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Riding the buses » England, Gardens of the world, Travel itinerary » Christopher Lloyd’s garden: Great Dixter, England

Christopher Lloyd’s garden: Great Dixter, England

Impact of a mixed borderHe dedicated most of his life and his writing to his garden and was widely known for his willingness to experiment and his passion for planting.

Eight years ago I had the opportunity to start a garden from scratch in a neighbourhood where manicured lawns are not the norm and old pine trees are prized and protected. My mentor in making this garden was Christopher Lloyd—or at least his books were. So it was quite an honour to visit Great Dixter, Lloyd’s garden in England.

Lloyd, who died in 2006, was a champion of mixed borders that included trees, shrubs, perennials (both hardy and tender), climbers, biennials, annuals and bulbs. He combined these plants quite spectacularly in his Long Border at Great Dixter. The border is backed by a high yew hedge that provides a sombre backdrop for his brightly coloured plants. In his book Succession Planting for Year-round Pleasure, Lloyd shows how the Long Border changes from early March to early October and when you visit Great Dixter you see just one snapshot of this incredible progression.

Anchor plants provide structure and year-round pleasure and I now incorporate such plants in all my borders. Some of Lloyd’s anchor plants actually flourish in my zone 5 garden such as Pinus mugo (kept at three feet), Spiraea japonica ‘Goldflame’ (that he says “is not a beautiful shrub in itself but it does beautiful things”) and Cornus alba ‘Elegantissima’ (“one of the most valued plants in my garden”).

Strong coloursHe was not afraid of colour and didn’t like things being too “samey”. Like me, he loved the brilliant magenta-flower of the Bergenia and associated it with Narcissus ‘Jetfire’, which is a strong yellow. I grow Crocosmias ‘Lucifer’ because of him and its pure shade of red attracts all who pass by. I plant it close to another of his favourites, the annual rudbeckia, R. Horta ‘Indian Summer’, which trumps every perennial rudbeckia growing in my garden.

He loved surprises and taught me to always include a few showstoppers and to change them yearly. He got me to question my prejudices and I now include the odd sub-tropical plant that I once found too garish. He didn’t go for evenly graded heights and would even situate tall plants at the front of a border.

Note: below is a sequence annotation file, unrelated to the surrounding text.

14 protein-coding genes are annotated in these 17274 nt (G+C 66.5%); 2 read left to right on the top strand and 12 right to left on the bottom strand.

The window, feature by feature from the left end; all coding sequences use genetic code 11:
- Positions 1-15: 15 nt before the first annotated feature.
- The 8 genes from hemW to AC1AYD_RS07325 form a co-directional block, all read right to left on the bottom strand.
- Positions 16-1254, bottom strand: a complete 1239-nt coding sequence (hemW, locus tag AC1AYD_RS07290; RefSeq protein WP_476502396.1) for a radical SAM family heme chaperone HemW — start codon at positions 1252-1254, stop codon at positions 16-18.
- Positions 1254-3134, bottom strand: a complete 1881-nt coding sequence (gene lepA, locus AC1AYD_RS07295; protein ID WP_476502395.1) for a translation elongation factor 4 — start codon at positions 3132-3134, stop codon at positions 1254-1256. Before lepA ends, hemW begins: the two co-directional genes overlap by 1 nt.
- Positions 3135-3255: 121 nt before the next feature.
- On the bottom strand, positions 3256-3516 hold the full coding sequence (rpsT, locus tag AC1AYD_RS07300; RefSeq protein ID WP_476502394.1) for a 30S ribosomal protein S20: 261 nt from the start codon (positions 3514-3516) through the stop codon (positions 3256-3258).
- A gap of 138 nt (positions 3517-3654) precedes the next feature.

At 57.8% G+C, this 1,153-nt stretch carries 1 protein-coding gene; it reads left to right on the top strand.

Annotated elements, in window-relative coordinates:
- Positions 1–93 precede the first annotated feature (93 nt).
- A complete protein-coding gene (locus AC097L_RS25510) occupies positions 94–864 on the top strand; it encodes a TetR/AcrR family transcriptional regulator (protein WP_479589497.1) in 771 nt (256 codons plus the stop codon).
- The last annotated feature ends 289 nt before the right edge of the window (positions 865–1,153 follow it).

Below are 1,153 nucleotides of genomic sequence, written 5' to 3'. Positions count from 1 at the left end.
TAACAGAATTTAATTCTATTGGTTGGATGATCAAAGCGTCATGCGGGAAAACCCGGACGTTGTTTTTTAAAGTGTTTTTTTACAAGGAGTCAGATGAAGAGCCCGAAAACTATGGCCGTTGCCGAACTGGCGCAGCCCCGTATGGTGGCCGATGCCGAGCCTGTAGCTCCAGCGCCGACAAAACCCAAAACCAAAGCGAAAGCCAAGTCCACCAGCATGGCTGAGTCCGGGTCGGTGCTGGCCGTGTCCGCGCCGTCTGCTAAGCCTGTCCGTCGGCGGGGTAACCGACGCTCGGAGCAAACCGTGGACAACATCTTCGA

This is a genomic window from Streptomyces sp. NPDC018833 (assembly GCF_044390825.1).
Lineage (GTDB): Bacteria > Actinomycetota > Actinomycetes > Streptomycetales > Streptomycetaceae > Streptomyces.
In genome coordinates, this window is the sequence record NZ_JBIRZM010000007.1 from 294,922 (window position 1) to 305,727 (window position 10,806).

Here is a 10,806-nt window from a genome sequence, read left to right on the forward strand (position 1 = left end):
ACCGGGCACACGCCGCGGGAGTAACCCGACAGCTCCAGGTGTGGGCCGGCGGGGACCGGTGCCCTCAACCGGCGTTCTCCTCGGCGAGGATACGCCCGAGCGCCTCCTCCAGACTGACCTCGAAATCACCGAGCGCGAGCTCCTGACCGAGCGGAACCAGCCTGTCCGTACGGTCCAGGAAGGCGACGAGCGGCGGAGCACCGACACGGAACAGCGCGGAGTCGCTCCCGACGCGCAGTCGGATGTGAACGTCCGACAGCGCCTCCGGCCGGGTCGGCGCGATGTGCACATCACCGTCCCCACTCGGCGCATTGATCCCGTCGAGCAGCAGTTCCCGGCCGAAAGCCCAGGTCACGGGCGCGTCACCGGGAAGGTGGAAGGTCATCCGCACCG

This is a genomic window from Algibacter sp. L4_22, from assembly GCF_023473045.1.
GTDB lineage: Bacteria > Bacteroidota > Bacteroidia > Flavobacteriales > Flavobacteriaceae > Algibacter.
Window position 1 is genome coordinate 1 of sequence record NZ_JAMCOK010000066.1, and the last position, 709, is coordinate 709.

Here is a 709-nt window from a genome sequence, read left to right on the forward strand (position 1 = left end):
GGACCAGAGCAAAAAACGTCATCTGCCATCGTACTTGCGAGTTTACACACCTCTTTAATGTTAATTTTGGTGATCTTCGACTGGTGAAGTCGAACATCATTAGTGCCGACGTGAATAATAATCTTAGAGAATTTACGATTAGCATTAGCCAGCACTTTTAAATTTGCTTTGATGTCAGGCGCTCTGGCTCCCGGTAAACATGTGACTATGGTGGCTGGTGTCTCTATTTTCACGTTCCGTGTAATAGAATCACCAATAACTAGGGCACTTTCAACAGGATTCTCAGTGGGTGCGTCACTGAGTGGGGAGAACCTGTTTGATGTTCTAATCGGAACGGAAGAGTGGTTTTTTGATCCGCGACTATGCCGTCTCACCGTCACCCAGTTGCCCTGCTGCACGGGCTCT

Lloyd used annuals to give splashes of colour, saying that while they lack substance they are flexible and easy to change. He integrated them into the mixed border in a rather informal way and would include everything from flat leaved parsley to dahlias. He sometimes changed annuals in the same space three times a year. To those who thought that extravagant he simply said, “Away with the kill-joys.”  He said, “Too many gardeners eliminate from their borders any plant that requires a little extra effort and the result is usually dull”.

Placing a tall plant at the front of the borderGreat Dixter is not a garden for the tidy-minded for he preferred the “casually haphazard” look (which is why I particularly love him).  Plants such as hardy geraniums are allowed to spread into their neighbours and he had no time for gardeners who spent their time keeping plants separated. He would allow the round heads of the Allium christophii to dry and blow around and didn’t cut down his perennials until spring.

Under-planting perennials with spring bulbs is an important feature of the Dixter border. He used climbers to provide vertical accents, often training them to scramble over shrubs. Plants that self-seed he regarded as the “entertainers”, dancing through the border in an uncontrived manner. He let alliums self-sow freely and often in great drifts and had self-sown poppies for months.

Lloyd was blatantly unconventional and never afraid to try something new. When he grew tired of his rose garden that had been established for more than 70 years, he replaced it with sub-tropical plants, an act that was said to send “shock waves through the gardening world.”

Contrasting colours and formLloyd was trained in horticulture at Wye College in England. He wrote some 20 books on gardening and a weekly column for Country Life starting in 1963. He also wrote for The Observer and The Guardian. When you visit Great Dixter, take a look at the Great Hall in his 5th century timbered house where you can just picture the man writing at the table that sits on a rather battered oriental carpet.

In an article in The Telegram, Lloyd was quoted as saying, “We do not all want to float endlessly among silvers, greys and tender pinks in the gentle nicotiana-laden ambient of a summer’s gloaming. Some prefer a bright, brash midday glare with plenty of stuffing.”

Yes indeed!

By Sylvia Fanjoy

Photo credits Sylvia Fanjoy

© Riding the buses 2011

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2 Responses to "Christopher Lloyd’s garden: Great Dixter, England"

  1. Alison says:

    Thank you for sharing your story and explaining Christopher’s philosophy. I remember that we actually visited Great Dixter the same summer, though not together… I wish I could have had you as a guide! A visit to his incredible home and grounds will inspire even the most reluctant gardeners.

  2. Oh, how lovely! My garden design mentor was a friend of Christopher’s and she’s shared with me her experience of visiting him just a short time before he passed away. Her photos from the garden and her accounts of his personality are inspiring. I enjoyed reading about your visit, and I’m glad to hear of your own love of growing beautiful plants…

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